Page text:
The first, biggest concern for me when it comes to going to a chiropractor too often is INSTABILITY. Some folks have an incredible range of motion already. Their joints are hyper-mobile. Like rubber band people. Most of these patients have a connective tissue disorder called Ehlers-Danlos. Every joint in their body are usually looser and more mobile than the regular person's joints. If most chiropractors mobilize and loosen joints, does it make sense to a stretchy person to go regularly to mobilize their joints when they're already very much mobile and moveable?
Research has been pretty clear in suggesting that hypermobile folks do better with STABILITY for their joints. Stability is created with strength training and weight lifting activities. These activities tighten the joints and stabilize them rather than mobilizing them. Many hypermobile people went to one chiropractor after another chiropractor and were continually mobilized but only found improvement when we changed the thought process and programming and started stiffening the joints instead. These people can definitely go to the chiropractor too much. To find out if you're hypermobile and may have Ehlers-Danlos, visit https://www.ehlers-danlos.com/assessing-joint-hypermobility/ and give it a try yourself!
Next, let's discuss self-adjustors. This is the person you see always popping their backs or popping their necks all of the time. From experience, I can share with you that when a person first starts trying to pop their own neck, it is a bit of a task to accomplish. It's kind of hard to do. Then, as they do it more and more, it gets easier and easier. To the point that they only have to turn their head to make it pop. Sometimes, any sharp movement will elicit a pop.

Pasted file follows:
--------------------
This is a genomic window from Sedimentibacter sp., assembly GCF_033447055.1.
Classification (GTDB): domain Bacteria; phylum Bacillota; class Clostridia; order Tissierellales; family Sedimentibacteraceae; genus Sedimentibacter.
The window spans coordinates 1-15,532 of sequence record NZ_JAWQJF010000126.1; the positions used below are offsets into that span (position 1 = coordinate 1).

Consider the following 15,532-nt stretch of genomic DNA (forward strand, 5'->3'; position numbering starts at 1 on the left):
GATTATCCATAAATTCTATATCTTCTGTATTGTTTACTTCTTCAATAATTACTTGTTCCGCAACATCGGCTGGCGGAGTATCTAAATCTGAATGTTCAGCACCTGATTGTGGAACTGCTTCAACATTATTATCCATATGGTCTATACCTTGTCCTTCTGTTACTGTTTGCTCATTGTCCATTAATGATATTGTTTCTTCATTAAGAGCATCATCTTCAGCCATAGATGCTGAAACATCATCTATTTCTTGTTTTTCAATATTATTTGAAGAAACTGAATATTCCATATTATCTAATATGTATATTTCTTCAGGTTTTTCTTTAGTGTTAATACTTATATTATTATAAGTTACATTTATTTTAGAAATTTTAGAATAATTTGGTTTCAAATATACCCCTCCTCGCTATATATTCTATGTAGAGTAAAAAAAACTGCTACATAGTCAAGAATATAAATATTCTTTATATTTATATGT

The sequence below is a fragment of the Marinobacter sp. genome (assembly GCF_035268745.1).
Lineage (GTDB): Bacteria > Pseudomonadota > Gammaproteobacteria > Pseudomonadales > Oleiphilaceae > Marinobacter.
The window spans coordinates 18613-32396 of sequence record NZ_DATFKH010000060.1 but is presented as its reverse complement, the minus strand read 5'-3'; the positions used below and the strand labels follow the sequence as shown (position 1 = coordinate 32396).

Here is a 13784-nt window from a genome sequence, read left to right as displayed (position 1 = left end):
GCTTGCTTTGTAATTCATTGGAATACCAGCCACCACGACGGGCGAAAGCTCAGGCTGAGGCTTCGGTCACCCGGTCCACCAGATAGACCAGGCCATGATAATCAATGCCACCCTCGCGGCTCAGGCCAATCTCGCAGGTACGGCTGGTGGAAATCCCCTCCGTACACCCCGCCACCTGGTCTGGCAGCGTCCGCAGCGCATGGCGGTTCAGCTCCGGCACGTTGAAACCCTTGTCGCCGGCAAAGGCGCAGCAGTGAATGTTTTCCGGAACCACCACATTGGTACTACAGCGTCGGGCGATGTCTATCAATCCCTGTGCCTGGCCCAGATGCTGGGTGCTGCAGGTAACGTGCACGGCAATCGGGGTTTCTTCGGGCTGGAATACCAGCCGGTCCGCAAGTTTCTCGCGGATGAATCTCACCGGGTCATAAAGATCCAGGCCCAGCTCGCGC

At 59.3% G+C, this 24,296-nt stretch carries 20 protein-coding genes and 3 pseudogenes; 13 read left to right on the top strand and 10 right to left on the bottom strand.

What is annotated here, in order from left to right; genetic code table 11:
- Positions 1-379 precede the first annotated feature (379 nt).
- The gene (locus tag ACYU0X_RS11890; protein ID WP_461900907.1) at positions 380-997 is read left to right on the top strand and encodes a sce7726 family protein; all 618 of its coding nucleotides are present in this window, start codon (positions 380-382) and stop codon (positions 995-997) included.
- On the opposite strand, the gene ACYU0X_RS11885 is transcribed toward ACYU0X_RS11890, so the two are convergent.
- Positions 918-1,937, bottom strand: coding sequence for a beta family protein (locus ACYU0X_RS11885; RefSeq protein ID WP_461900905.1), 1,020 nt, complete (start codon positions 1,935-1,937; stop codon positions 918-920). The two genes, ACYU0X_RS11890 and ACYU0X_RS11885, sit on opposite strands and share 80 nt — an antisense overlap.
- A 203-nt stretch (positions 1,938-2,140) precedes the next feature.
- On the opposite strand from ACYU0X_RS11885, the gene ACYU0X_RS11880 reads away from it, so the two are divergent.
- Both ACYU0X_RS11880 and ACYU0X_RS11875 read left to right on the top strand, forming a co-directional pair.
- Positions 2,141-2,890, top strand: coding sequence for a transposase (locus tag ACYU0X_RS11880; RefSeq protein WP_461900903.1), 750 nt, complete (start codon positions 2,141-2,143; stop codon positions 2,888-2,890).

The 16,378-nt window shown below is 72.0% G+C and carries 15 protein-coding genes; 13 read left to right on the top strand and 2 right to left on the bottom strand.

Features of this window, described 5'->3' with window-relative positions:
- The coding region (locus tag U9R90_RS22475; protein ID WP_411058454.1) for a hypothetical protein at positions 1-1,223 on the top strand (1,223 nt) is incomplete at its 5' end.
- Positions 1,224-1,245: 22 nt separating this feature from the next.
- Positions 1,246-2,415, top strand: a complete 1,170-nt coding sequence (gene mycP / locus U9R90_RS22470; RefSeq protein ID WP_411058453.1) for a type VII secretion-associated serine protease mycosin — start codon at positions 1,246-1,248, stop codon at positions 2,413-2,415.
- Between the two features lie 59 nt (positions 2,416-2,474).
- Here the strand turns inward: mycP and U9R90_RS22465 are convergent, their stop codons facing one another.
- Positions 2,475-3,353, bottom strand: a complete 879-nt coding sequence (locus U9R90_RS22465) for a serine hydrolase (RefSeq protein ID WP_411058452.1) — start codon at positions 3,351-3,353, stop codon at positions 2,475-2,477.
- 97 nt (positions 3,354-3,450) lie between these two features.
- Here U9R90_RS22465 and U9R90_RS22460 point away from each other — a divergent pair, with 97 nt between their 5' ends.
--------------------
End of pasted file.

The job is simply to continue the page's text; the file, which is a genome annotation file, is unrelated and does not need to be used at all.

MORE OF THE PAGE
Not only do they start hearing the popping more often, but they also typically start to have more and more discomfort. That is because the instability allows more movement within the joints. More movement means more rubbing twisting, forces, and things like that. All of that leads to more nagging stiffness and chronic pain. In fact, your spine likes stiffness and stability so when instability is introduced to the smaller spiderweb of muscles surrounding the spinal column, the larger postural muscles respond by stiffening in an attempt to compensate for the instability. Essentially, you wind up with a loose back or neck that feels stiff.